The willing is ready at hand, but doing the good is not.
Saint Paul’s epistle to the Romans is considered the most profound of all his epistles. The breadth of themes and the depth to which he explores them is profound. Today’s First Reading from the seventh chapter of Romans explores how the human person experiences division within himself. St. Paul describes this as “the principle that when I want to do right, evil is at hand.”
Perhaps the most intriguing phrase in today’s First Reading is St. Paul’s admission that “I do not do the good I want, but I do the evil I do not want.” His words call out the division in fallen man between what the “I” wants, and what it wills. This is not a mere putting of one’s wants and desires to the side, and acting in spite of them. St. Paul speaks of what modern thought might term a “compulsion” that drives the ego. However, he ascribes this acting out of evil to the work of “sin that dwells in me.”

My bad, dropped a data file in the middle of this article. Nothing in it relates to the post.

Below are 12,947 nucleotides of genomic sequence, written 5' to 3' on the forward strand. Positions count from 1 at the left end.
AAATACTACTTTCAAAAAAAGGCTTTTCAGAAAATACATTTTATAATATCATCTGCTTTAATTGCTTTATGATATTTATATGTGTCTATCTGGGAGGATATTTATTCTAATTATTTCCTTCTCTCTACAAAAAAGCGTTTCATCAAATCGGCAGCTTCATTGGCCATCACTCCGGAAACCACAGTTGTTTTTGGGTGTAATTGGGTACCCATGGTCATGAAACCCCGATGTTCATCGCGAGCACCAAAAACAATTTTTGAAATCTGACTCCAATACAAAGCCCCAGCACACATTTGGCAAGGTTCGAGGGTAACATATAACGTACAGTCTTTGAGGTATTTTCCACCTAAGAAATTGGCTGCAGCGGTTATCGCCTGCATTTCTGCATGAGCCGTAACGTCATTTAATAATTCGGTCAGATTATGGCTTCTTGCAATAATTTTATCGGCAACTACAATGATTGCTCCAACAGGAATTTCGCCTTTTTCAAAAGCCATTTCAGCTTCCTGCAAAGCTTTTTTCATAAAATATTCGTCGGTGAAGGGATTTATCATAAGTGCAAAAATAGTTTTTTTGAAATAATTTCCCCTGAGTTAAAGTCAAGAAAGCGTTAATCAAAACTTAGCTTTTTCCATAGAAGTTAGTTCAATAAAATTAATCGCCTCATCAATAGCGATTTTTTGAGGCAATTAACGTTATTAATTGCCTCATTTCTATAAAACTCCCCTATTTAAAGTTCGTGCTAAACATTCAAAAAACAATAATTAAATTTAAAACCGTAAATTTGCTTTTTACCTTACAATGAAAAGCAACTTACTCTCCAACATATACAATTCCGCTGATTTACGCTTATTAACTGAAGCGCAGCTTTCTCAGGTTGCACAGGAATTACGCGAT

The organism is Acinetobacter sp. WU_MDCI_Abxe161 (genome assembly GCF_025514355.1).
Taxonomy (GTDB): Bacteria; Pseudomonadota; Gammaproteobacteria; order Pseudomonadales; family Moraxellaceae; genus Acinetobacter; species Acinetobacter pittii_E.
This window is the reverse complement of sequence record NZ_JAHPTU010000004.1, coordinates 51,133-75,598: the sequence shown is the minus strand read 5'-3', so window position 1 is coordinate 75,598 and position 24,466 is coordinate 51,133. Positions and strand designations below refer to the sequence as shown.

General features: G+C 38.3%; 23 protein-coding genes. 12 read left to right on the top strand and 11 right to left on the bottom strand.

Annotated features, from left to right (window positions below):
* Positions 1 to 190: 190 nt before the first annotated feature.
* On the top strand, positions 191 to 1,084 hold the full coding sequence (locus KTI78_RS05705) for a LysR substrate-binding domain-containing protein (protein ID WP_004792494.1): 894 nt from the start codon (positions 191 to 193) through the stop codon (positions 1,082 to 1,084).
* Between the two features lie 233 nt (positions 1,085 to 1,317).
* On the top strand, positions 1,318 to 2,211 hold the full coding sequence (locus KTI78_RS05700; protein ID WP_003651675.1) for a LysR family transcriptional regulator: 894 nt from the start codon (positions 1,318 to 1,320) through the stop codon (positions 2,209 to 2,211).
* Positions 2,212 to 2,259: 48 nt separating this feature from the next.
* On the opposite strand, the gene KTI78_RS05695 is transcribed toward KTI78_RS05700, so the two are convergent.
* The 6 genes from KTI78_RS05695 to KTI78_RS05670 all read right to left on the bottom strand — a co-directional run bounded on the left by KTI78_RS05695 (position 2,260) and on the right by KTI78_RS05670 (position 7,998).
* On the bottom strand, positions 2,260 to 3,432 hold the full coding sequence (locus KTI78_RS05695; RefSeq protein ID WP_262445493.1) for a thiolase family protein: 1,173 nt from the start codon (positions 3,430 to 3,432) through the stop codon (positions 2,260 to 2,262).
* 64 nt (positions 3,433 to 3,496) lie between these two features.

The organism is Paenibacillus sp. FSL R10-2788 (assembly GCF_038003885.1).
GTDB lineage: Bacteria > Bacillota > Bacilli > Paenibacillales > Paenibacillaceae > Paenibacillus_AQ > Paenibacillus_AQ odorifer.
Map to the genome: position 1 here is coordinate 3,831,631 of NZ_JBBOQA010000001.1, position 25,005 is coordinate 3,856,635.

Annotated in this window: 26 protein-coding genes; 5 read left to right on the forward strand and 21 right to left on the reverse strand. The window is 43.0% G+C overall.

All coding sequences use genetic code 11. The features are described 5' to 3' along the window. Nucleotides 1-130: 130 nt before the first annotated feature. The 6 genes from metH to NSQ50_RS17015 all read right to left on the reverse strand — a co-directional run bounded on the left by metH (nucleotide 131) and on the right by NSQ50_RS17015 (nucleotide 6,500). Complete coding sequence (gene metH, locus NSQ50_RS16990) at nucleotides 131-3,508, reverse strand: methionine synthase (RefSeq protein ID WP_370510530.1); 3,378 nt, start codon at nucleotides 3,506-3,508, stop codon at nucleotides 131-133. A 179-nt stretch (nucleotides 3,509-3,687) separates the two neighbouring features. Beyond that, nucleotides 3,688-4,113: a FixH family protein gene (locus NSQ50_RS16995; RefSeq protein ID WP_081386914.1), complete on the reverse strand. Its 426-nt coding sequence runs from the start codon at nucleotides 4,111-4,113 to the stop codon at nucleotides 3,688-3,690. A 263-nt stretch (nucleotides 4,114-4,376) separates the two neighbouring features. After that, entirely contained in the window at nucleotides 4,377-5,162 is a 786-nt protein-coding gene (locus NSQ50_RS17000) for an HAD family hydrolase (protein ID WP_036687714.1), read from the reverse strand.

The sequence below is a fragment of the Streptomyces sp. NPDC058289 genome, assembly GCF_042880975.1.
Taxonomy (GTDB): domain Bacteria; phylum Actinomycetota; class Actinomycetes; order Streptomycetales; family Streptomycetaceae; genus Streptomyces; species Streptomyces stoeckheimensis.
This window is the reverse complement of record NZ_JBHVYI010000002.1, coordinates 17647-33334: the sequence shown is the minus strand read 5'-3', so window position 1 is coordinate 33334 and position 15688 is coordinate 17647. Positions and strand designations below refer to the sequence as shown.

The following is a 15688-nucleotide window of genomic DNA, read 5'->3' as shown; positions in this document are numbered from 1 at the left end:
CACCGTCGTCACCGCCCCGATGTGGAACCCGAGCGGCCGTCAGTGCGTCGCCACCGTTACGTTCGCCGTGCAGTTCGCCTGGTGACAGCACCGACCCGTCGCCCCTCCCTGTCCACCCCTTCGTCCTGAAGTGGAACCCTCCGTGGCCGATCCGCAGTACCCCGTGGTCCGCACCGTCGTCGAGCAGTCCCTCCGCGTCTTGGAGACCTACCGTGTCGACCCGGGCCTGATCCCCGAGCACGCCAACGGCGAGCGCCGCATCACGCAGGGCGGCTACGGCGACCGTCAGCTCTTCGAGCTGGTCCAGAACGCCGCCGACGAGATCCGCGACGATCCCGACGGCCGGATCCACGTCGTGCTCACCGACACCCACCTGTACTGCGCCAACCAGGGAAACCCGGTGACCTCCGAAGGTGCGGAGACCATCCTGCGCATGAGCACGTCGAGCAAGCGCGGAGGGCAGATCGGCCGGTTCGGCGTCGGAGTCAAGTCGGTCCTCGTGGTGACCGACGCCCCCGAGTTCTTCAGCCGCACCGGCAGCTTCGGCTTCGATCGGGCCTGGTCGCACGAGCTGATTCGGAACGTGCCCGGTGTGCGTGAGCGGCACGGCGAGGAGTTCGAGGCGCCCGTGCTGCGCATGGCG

St. Paul is not seeking to cast blame away from himself. He’s not trying to say, “The devil made me do it.” He does indeed admit that this struggle is within his very self: “I see in my members another principle at war with the law of my mind, taking me captive to the law of sin”. Regardless of how fierce this struggle is, or how deep the division it causes, the remedy is clear and at hand. St. Paul’s entire epistle to the Romans is full of thanksgiving to God for the grace of Christ our Savior.